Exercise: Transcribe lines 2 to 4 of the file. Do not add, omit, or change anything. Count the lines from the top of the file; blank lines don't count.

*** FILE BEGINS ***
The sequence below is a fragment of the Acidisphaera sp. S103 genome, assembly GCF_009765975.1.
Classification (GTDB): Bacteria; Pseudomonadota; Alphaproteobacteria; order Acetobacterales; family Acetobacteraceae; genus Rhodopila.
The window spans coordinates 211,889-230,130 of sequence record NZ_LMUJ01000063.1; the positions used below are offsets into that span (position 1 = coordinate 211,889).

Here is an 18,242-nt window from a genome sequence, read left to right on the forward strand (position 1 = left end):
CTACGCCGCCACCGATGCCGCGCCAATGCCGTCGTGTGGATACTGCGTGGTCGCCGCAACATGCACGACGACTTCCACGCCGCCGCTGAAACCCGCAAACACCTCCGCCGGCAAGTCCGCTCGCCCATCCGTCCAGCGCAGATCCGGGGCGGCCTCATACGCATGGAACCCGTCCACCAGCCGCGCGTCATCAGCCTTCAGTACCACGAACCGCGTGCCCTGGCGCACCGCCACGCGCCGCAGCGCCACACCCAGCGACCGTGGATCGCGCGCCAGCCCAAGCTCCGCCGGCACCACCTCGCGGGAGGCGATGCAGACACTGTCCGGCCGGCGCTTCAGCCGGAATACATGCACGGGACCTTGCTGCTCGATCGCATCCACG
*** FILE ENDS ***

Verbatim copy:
Classification (GTDB): Bacteria; Pseudomonadota; Alphaproteobacteria; order Acetobacterales; family Acetobacteraceae; genus Rhodopila.
The window spans coordinates 211,889-230,130 of sequence record NZ_LMUJ01000063.1; the positions used below are offsets into that span (position 1 = coordinate 211,889).

Here is an 18,242-nt window from a genome sequence, read left to right on the forward strand (position 1 = left end):